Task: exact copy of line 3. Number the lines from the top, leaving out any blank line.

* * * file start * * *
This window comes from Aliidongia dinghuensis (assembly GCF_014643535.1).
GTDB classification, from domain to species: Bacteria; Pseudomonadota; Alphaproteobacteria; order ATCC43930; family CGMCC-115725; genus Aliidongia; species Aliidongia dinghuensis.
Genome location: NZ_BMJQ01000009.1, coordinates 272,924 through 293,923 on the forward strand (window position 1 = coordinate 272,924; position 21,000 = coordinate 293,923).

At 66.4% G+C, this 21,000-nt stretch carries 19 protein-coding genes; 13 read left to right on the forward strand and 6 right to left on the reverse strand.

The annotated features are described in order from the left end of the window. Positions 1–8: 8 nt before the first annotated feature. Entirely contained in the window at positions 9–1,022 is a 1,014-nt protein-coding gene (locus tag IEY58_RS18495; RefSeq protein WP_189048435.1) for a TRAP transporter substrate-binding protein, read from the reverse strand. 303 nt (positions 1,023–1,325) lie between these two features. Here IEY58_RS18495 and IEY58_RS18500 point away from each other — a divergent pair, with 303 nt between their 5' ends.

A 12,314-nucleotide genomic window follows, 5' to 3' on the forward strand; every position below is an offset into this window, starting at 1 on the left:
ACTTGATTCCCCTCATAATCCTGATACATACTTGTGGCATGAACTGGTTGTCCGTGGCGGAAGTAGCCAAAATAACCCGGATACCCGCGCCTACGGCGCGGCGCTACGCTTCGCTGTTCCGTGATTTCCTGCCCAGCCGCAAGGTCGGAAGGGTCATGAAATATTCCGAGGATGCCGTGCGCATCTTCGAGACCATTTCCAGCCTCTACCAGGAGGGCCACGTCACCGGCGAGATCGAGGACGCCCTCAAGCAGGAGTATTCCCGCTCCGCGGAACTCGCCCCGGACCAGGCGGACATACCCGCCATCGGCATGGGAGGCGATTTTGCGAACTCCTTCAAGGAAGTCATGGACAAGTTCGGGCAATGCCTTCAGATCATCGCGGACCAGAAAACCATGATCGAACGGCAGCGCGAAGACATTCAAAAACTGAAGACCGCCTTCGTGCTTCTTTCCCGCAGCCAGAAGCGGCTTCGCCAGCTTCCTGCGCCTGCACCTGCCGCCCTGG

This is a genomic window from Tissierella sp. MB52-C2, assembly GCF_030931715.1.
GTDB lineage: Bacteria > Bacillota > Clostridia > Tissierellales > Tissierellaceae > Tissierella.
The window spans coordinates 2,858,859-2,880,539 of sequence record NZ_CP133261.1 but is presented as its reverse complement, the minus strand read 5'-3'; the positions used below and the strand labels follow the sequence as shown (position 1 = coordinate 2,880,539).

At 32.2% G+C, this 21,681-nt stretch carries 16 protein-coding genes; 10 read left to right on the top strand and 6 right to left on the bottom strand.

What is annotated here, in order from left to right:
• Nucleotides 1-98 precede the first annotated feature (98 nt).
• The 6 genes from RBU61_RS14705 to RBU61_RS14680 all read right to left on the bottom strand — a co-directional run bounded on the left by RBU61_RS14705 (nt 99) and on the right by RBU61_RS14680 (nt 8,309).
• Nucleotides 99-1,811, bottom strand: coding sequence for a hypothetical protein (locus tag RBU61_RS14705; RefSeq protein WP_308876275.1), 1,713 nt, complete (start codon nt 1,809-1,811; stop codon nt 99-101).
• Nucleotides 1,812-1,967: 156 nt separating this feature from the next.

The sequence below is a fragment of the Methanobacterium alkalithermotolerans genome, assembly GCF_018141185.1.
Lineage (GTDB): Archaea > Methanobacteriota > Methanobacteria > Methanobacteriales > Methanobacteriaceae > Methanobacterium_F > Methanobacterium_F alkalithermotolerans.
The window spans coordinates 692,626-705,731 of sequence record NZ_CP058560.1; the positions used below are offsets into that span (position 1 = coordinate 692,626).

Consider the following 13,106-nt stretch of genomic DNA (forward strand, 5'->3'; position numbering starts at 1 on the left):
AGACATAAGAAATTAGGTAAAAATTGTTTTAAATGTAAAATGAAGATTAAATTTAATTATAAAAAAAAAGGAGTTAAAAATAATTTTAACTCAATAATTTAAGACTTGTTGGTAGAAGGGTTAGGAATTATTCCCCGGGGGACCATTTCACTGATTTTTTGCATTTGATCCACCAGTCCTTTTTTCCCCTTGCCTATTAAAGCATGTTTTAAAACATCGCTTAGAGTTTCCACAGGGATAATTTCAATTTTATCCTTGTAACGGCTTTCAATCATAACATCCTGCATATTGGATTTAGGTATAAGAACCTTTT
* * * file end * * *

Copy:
Genome location: NZ_BMJQ01000009.1, coordinates 272,924 through 293,923 on the forward strand (window position 1 = coordinate 272,924; position 21,000 = coordinate 293,923).